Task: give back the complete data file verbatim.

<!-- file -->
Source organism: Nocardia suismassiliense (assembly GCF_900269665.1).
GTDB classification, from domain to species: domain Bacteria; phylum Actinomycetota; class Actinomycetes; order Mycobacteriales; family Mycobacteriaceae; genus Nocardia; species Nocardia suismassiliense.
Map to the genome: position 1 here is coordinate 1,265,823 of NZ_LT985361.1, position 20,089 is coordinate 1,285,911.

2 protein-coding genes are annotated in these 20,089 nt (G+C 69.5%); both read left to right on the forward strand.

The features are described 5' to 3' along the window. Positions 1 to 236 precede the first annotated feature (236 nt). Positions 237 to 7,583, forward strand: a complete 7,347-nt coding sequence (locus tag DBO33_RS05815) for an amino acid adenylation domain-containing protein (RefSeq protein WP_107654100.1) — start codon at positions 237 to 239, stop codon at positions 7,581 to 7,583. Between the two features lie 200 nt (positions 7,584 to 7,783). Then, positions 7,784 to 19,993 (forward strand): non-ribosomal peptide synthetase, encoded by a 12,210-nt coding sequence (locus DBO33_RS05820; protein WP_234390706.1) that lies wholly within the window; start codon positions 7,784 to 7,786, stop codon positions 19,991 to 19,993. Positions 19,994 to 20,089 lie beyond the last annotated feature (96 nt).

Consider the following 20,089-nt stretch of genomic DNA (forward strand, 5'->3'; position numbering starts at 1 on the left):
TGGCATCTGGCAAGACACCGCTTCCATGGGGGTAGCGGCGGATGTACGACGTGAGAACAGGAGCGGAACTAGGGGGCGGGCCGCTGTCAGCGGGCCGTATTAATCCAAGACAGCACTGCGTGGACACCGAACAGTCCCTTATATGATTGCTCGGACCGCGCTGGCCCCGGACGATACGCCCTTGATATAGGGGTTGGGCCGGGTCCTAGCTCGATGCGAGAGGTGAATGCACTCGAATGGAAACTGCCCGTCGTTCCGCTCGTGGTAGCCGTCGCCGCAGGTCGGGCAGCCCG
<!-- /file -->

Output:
Source organism: Nocardia suismassiliense (assembly GCF_900269665.1).
GTDB classification, from domain to species: domain Bacteria; phylum Actinomycetota; class Actinomycetes; order Mycobacteriales; family Mycobacteriaceae; genus Nocardia; species Nocardia suismassiliense.
Map to the genome: position 1 here is coordinate 1,265,823 of NZ_LT985361.1, position 20,089 is coordinate 1,285,911.

2 protein-coding genes are annotated in these 20,089 nt (G+C 69.5%); both read left to right on the forward strand.

The features are described 5' to 3' along the window. Positions 1 to 236 precede the first annotated feature (236 nt). Positions 237 to 7,583, forward strand: a complete 7,347-nt coding sequence (locus tag DBO33_RS05815) for an amino acid adenylation domain-containing protein (RefSeq protein WP_107654100.1) — start codon at positions 237 to 239, stop codon at positions 7,581 to 7,583. Between the two features lie 200 nt (positions 7,584 to 7,783). Then, positions 7,784 to 19,993 (forward strand): non-ribosomal peptide synthetase, encoded by a 12,210-nt coding sequence (locus DBO33_RS05820; protein WP_234390706.1) that lies wholly within the window; start codon positions 7,784 to 7,786, stop codon positions 19,991 to 19,993. Positions 19,994 to 20,089 lie beyond the last annotated feature (96 nt).

Consider the following 20,089-nt stretch of genomic DNA (forward strand, 5'->3'; position numbering starts at 1 on the left):
TGGCATCTGGCAAGACACCGCTTCCATGGGGGTAGCGGCGGATGTACGACGTGAGAACAGGAGCGGAACTAGGGGGCGGGCCGCTGTCAGCGGGCCGTATTAATCCAAGACAGCACTGCGTGGACACCGAACAGTCCCTTATATGATTGCTCGGACCGCGCTGGCCCCGGACGATACGCCCTTGATATAGGGGTTGGGCCGGGTCCTAGCTCGATGCGAGAGGTGAATGCACTCGAATGGAAACTGCCCGTCGTTCCGCTCGTGGTAGCCGTCGCCGCAGGTCGGGCAGCCCG